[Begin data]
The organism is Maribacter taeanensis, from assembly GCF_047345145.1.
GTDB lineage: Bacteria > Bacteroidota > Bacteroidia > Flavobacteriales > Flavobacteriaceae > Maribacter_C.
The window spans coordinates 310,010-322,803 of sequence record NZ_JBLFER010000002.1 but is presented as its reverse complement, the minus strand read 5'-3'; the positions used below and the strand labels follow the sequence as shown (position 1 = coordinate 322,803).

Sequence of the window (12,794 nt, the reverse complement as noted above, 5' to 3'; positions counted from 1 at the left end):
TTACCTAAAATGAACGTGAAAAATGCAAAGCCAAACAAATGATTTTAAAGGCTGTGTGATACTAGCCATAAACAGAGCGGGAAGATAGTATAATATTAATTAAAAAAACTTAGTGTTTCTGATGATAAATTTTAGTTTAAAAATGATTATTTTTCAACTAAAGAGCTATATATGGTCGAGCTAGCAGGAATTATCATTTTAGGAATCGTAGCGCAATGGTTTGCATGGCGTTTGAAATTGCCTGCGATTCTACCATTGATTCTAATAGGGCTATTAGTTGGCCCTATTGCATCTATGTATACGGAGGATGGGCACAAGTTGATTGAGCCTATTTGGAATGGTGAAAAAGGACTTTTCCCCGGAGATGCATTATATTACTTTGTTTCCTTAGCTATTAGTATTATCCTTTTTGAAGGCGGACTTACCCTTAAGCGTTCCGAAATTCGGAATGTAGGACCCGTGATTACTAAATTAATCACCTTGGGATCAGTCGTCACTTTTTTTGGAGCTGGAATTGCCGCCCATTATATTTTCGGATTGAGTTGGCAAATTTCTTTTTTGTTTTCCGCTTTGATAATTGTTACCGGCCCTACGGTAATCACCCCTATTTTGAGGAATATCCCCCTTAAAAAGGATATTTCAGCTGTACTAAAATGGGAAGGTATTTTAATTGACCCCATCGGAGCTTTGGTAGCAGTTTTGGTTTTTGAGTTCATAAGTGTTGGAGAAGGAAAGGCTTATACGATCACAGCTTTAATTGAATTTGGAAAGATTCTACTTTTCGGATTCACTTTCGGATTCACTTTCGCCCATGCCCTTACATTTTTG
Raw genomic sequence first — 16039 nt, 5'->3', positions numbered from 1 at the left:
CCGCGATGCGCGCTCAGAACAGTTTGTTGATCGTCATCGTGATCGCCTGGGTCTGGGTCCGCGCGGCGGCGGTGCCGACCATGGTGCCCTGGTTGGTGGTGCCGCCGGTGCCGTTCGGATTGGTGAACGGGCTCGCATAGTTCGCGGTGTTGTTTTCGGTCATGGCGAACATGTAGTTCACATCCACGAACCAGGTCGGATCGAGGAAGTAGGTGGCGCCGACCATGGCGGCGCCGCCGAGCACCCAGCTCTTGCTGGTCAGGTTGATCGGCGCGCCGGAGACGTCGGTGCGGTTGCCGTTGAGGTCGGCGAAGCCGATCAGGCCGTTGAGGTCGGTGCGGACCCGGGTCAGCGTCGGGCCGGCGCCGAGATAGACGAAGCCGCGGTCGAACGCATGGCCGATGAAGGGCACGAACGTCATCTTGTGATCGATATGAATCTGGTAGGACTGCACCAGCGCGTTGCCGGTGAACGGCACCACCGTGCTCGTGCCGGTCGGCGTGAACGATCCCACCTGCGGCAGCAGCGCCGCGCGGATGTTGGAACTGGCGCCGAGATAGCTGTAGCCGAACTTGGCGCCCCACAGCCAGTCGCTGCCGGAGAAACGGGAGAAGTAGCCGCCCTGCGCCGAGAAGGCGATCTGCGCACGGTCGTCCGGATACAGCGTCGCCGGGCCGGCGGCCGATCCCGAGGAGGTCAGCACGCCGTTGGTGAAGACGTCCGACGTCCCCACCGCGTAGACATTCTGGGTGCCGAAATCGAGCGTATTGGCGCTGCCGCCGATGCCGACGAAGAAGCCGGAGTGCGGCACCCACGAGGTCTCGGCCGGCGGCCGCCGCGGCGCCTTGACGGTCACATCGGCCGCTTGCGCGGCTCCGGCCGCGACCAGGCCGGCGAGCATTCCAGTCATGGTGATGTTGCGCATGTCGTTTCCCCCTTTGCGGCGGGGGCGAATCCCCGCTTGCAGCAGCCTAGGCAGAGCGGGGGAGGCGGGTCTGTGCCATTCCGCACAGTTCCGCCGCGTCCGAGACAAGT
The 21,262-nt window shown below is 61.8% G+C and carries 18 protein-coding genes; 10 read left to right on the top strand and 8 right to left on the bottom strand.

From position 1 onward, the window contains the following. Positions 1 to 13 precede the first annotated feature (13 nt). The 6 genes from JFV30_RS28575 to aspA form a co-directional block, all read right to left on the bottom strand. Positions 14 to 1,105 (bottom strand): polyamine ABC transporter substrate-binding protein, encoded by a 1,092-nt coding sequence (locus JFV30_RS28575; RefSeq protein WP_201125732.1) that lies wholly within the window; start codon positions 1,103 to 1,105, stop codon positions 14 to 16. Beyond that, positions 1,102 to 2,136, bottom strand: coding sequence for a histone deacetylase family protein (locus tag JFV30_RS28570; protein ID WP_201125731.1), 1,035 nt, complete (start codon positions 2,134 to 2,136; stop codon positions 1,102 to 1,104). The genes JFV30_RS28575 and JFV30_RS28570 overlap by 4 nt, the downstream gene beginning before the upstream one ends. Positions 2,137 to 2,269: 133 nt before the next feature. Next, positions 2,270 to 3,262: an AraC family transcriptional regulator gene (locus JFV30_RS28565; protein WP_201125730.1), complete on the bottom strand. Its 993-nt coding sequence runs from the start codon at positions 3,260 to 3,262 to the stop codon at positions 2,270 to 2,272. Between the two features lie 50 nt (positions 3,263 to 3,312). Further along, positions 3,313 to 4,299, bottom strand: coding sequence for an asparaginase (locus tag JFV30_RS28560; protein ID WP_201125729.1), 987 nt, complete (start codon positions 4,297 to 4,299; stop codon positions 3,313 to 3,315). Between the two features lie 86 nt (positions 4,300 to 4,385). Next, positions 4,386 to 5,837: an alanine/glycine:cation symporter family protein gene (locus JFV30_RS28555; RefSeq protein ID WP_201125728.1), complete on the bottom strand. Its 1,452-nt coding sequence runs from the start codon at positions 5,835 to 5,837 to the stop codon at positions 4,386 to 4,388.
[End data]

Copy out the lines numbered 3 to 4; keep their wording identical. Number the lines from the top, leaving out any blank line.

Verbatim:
The window spans coordinates 310,010-322,803 of sequence record NZ_JBLFER010000002.1 but is presented as its reverse complement, the minus strand read 5'-3'; the positions used below and the strand labels follow the sequence as shown (position 1 = coordinate 322,803).

Sequence of the window (12,794 nt, the reverse complement as noted above, 5' to 3'; positions counted from 1 at the left end):